Tuesday, September 30, 2008

There Is No Random

I mentioned before that I'm enrolled in two classes that use probability and statistics. Many of the ways we model events assume randomness (e.g. it is as likely in earthquake models for an earthquake one year as the next—regardless of recent events. Therefore, the concept of being due for an earthquake because one hasn't occurred in so many years at a seismic fault is incorrect, considering the model.). Nevertheless, one of my questions elicited the following response from my professor yesterday:

There is no 'random.' What we perceive as randomness is the result of our inability to understand what is going on. We simply don't have a good enough model yet to understand the event in question.

Now, you may expect such a response from an experienced university professor (and possibly the best school instructor I've had), but do you agree with the claim that there is no random?

Many throw the word "random" around attempting to describe things, thoughts, people, and occurrences. We may say, "I had the most random thought...", or "It is so random seeing you here."

Was the thought really the most random? Was it even random at all? Was it really random running into a friend somewhere unexpected?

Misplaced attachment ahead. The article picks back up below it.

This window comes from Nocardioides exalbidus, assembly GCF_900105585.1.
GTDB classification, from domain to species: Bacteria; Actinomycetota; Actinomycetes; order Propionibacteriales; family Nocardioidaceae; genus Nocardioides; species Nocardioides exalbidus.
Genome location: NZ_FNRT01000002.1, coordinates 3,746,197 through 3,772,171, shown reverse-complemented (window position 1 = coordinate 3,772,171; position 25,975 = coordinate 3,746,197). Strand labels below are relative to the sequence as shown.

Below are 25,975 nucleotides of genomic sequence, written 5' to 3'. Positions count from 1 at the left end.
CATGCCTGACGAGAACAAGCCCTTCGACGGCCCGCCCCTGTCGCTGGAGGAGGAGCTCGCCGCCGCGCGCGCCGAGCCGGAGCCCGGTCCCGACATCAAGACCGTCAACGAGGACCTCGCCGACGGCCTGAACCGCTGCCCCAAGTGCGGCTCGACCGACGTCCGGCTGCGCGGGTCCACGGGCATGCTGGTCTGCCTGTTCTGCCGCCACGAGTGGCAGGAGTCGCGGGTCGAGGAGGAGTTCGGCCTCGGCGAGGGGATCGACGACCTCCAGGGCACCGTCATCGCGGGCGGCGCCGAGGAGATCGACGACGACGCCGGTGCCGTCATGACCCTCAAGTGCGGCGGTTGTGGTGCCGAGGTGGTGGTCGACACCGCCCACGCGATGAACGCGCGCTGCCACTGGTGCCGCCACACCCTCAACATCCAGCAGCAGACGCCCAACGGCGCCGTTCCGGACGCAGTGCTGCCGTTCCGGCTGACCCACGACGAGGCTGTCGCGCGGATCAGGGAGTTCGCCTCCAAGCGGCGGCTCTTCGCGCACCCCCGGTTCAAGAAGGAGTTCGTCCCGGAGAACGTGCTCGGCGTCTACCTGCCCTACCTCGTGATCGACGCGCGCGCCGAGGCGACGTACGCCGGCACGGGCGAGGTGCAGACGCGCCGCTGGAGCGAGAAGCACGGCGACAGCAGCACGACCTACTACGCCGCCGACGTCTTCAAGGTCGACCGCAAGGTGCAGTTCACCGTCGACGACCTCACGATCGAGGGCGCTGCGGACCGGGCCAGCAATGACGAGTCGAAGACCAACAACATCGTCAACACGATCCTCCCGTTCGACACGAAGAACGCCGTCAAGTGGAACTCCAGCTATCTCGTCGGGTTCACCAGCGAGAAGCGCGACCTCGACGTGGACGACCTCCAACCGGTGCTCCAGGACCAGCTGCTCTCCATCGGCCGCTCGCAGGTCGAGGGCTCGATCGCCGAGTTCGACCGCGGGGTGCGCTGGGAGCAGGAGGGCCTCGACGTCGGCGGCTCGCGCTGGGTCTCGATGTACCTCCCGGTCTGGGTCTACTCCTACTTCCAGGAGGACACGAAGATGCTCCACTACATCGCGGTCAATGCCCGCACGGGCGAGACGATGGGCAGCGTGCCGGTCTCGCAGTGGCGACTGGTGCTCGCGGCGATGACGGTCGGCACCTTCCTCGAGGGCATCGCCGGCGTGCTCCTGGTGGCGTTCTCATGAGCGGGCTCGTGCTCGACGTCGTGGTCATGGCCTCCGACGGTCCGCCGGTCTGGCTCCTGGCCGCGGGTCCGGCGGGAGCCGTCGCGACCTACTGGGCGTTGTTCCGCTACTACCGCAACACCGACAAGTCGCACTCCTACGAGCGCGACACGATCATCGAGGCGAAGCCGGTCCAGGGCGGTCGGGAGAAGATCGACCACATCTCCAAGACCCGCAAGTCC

I was thinking on random (not to be confused with having random thoughts) and the application of its claimed nonexistence from my viewpoint. I wonder how often I maintain that a life-changing event stemmed from a seemingly random occurrence or encounter. I know I've heard many others say things like "I didn't understand why at the time, but looking back I can definitely see how the overall course of events played out to benefit me. I've been guided by the hand of the Lord."

The retrospective look at life seems to erase many "random" events, especially when viewed through the lens of faith. What at first appeared random, is reclassified to divine as we see the grand design in the minutia, or random.

Returning to the professor's idea: We classify things as random because we don't yet have a model sophisticated enough. While we may not have models that predict life's events, particularly the life-changing seemingly random occurrences, we do have a philosophy for living that helps us see the divine through the random. It's an old concept, but it is tried and true:

Trust in the Lord with all thine heart; and lean not unto thine own understanding. In all thy ways acknowledge him, and he shall direct thy paths (Prov. 3:5-6).

After this seemingly random discussion, I hope to look at things that I would have classified as random with new eyes to see the hand of the Lord in my life as I'm led, guided, and directed to better paths.

1 thought:

Maryann said...

That is profound! I like the comment your professor made. He probably didn't even think about it in a religious way but that is exactly what stood out in my mind. Things that seem random are just a result that we don't yet see the way God is forming the situation. I like that thought.